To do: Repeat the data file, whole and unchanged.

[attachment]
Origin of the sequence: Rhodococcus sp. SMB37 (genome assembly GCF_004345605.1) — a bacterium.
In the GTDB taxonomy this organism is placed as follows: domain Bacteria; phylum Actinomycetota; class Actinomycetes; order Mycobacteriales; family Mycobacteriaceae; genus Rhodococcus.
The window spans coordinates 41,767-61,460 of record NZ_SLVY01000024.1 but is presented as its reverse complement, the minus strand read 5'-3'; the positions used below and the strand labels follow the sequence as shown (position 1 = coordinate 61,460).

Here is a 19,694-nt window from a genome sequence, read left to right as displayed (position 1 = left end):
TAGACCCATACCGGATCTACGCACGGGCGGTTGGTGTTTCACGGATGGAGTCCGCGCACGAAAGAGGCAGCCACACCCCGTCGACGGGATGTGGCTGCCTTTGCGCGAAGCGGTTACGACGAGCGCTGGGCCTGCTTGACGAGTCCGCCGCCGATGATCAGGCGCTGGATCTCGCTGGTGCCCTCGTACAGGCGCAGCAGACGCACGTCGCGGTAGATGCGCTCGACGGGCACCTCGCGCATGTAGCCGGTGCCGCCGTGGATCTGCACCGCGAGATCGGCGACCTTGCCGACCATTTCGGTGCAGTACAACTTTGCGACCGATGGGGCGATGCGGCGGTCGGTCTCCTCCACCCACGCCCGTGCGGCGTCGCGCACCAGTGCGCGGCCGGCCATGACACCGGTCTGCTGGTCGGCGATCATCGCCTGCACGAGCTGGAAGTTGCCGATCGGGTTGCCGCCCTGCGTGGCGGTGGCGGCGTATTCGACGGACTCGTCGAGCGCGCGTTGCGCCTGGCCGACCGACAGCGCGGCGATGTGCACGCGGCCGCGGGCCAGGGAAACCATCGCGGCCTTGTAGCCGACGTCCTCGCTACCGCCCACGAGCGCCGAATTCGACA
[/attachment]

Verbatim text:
Origin of the sequence: Rhodococcus sp. SMB37 (genome assembly GCF_004345605.1) — a bacterium.
In the GTDB taxonomy this organism is placed as follows: domain Bacteria; phylum Actinomycetota; class Actinomycetes; order Mycobacteriales; family Mycobacteriaceae; genus Rhodococcus.
The window spans coordinates 41,767-61,460 of record NZ_SLVY01000024.1 but is presented as its reverse complement, the minus strand read 5'-3'; the positions used below and the strand labels follow the sequence as shown (position 1 = coordinate 61,460).

Here is a 19,694-nt window from a genome sequence, read left to right as displayed (position 1 = left end):
TAGACCCATACCGGATCTACGCACGGGCGGTTGGTGTTTCACGGATGGAGTCCGCGCACGAAAGAGGCAGCCACACCCCGTCGACGGGATGTGGCTGCCTTTGCGCGAAGCGGTTACGACGAGCGCTGGGCCTGCTTGACGAGTCCGCCGCCGATGATCAGGCGCTGGATCTCGCTGGTGCCCTCGTACAGGCGCAGCAGACGCACGTCGCGGTAGATGCGCTCGACGGGCACCTCGCGCATGTAGCCGGTGCCGCCGTGGATCTGCACCGCGAGATCGGCGACCTTGCCGACCATTTCGGTGCAGTACAACTTTGCGACCGATGGGGCGATGCGGCGGTCGGTCTCCTCCACCCACGCCCGTGCGGCGTCGCGCACCAGTGCGCGGCCGGCCATGACACCGGTCTGCTGGTCGGCGATCATCGCCTGCACGAGCTGGAAGTTGCCGATCGGGTTGCCGCCCTGCGTGGCGGTGGCGGCGTATTCGACGGACTCGTCGAGCGCGCGTTGCGCCTGGCCGACCGACAGCGCGGCGATGTGCACGCGGCCGCGGGCCAGGGAAACCATCGCGGCCTTGTAGCCGACGTCCTCGCTACCGCCCACGAGCGCCGAATTCGACA